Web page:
To find users, start with users who have the most permissions. Because Incident Master has all incident permissions, it can perform Search, Create, and Update Incident transactions. Systematic querying from top to bottom yields the proper users that can be divided for each transaction. Some users can be members of more than one Incident Management permission group. Also, users can have not only Incident Management permissions but also other application permissions.

The following example shows a systematic query for a test that consists of only Incident Management and Infrastructure Change transactions. Excluding Infrastructure Change permission groups prevents double use of users in Incident and Change transactions. Excluding users that were found with assigned tickets also eliminates double use.

  1. Query for Incident Master permissions, excluding the Infrastructure Change permission group and users with assigned tickets.
    1. Select users for the following transactions in this order: Update Incident, Create Incident, Search Incident.
    2. If the number of users is not enough for all Search, Create, and Update Incident transactions, go to step 2.
  2. Query for Incident User permissions, excluding Incident Master and Infrastructure Change permission groups and users with assigned tickets.
    1. Select users for the following transactions in this order: Update Incident, Create Incident, Search Incident.
    2. If the number of users is not enough for all Search, Create, and Update Incident transactions, go to step 3.
  3. Query for Incident Submitter permissions, excluding Incident Master, Incident User, and Infrastructure Change permission groups.
    1. Select users for the following transactions in this order: Update Incident, Create Incident, Search Incident.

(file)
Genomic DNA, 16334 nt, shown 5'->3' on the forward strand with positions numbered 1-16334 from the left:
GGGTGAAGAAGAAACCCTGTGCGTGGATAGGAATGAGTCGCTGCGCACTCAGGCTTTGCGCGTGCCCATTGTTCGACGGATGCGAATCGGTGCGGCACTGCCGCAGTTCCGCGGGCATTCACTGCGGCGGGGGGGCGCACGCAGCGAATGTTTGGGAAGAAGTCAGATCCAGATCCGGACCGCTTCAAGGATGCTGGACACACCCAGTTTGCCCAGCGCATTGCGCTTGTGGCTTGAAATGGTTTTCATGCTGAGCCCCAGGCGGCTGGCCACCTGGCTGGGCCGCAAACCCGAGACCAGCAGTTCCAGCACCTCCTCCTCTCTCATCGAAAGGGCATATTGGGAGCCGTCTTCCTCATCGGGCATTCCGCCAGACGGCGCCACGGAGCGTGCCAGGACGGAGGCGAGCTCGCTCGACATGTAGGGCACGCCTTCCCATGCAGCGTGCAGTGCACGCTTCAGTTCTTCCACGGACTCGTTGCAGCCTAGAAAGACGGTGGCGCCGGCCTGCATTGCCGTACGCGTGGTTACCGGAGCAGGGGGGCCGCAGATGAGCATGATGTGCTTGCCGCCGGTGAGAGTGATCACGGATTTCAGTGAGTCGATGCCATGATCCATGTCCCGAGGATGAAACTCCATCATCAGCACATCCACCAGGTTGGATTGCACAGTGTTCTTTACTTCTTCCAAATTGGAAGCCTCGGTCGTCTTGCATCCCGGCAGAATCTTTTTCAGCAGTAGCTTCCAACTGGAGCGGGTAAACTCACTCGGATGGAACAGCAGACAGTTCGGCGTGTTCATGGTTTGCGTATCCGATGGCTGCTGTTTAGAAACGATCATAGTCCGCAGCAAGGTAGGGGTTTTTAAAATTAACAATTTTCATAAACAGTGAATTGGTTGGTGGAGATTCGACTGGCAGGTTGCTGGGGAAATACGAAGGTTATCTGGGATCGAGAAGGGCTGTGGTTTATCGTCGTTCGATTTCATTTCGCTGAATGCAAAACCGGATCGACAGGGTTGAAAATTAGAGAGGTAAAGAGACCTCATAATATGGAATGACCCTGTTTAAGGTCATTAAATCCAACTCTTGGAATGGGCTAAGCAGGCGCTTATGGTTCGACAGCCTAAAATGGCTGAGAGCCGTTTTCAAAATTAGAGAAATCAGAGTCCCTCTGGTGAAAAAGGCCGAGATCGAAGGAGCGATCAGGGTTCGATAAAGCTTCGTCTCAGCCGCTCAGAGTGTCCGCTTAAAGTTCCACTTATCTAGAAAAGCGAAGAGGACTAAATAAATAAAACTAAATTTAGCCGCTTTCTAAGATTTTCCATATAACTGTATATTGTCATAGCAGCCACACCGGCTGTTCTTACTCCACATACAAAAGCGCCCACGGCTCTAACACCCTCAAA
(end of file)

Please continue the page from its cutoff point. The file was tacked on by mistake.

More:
2. If the number of users is not enough for all Search, Create, and Update Incident transactions, go to step 4.
  4. Query for Incident Viewer permissions, excluding Incident Master, Incident User, Incident Submitter, and Infrastructure Change permission groups.
    1. Select users for the following transactions in this order: Update Incident, Create Incident, Search Incident.
    2. If the number of users is not enough for your workload, select users for the combination of Search and Update Incident transactions, adjust the workload, or add permissions to existing users.

Modify user passwords

After users have been defined, modifying the user passwords to one common value facilitates executing load tests.

Modify passwords for a known set of users through a simple program or through SQL by modifying the Password field of the User form.

Determine search criteria

For searches involving incidents and changes, select a search criterion that returns enough results to be relevant (for example, 300 entries). Use a search criterion that returns a range of results instead of random results. Searches can return thousands of records if Max Entries Returned By GetList, an AR System configuration parameter, is unlimited.